On the plus side, there’s no cynical modernization going on here; if anything, Pee-wee’s Big Holiday feels even more old-fashioned than the original. The original had a sinister darkness just beneath the surface, giving it a slightly subversive atmosphere; this one is consistently bright and cheery and doesn’t often venture far out of kids’ movie territory. On the downside… Well, why bother? It’s an inferior version of a movie that already exists.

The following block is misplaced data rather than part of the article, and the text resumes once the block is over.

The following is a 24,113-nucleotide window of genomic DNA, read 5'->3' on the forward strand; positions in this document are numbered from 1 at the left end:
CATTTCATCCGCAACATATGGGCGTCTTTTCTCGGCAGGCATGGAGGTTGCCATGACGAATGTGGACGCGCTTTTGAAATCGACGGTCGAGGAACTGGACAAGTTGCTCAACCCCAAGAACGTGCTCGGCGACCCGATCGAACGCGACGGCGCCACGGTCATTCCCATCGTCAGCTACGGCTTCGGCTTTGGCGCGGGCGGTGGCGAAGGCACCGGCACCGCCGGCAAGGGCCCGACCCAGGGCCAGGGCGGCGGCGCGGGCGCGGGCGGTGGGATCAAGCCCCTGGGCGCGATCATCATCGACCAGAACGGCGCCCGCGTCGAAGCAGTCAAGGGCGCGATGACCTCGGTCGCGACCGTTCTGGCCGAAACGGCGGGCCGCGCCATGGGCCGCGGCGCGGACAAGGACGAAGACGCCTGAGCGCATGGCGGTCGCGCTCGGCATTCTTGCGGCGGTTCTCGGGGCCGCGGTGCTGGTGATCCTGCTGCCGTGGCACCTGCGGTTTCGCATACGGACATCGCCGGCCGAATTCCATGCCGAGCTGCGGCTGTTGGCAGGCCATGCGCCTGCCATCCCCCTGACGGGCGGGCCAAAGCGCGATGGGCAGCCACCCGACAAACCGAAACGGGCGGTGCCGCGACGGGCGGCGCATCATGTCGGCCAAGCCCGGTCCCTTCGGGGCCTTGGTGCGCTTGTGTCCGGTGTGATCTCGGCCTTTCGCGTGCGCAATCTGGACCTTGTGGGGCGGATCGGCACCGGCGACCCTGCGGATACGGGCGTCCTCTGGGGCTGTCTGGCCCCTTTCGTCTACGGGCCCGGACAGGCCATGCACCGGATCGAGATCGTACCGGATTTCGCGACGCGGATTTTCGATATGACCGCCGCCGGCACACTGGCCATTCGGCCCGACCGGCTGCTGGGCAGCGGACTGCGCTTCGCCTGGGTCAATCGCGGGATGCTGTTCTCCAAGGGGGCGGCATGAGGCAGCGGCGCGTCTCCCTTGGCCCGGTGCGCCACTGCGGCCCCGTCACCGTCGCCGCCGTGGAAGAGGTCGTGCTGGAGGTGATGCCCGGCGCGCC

I wouldn’t say that its flaws, by comparison to the original, are really all that dramatic. Part of it may simply be that Pee-wee Herman isn’t aging well as a concept; he’s one of those characters that’s inextricably tied to a certain time and place. But this sequel also has the feeling of somewhat timid franchising — dipping its toes into the pool, gently reviving a beloved property from years past and presenting it to modern audiences with a sheepish grin, quietly asking if they actually want more of this. It seems half-committed somehow, mainly in that it feels very low-budget — I’m not a huge fan of the visuals (I get that haphazard effects are part of this film’s world, but there’s charm in a goofy, physics-defying practical effect that doesn’t exist in obvious green screen work), and very few of the actors, other than Paul Reubens, appear to care at all about this movie. Some of them seem embarrassed to be in a movie this silly and feel as though they’re constantly glancing off-camera, waiting for the director to rescue them. Others seem less embarrassed but clearly aren’t accustomed to playing things this broad and over-the-top; their performances are all over the place, big and loud without finding the character underneath. And a small few seem as though they’re just plain bad actors — awkward, stilted delivery, stumbling in and out of realism and absurdism, trying hard not to look at the camera. And there are, of course, good actors who strike the perfect note (Patrick Egan, in a short role as a salesman of goofy novelty items, finds the right balance between broad, cheesy acting and character). But for the most part, it doesn’t seem as though this cast was vetted all that thoroughly or tested against Reubens to see if they’d have any chemistry.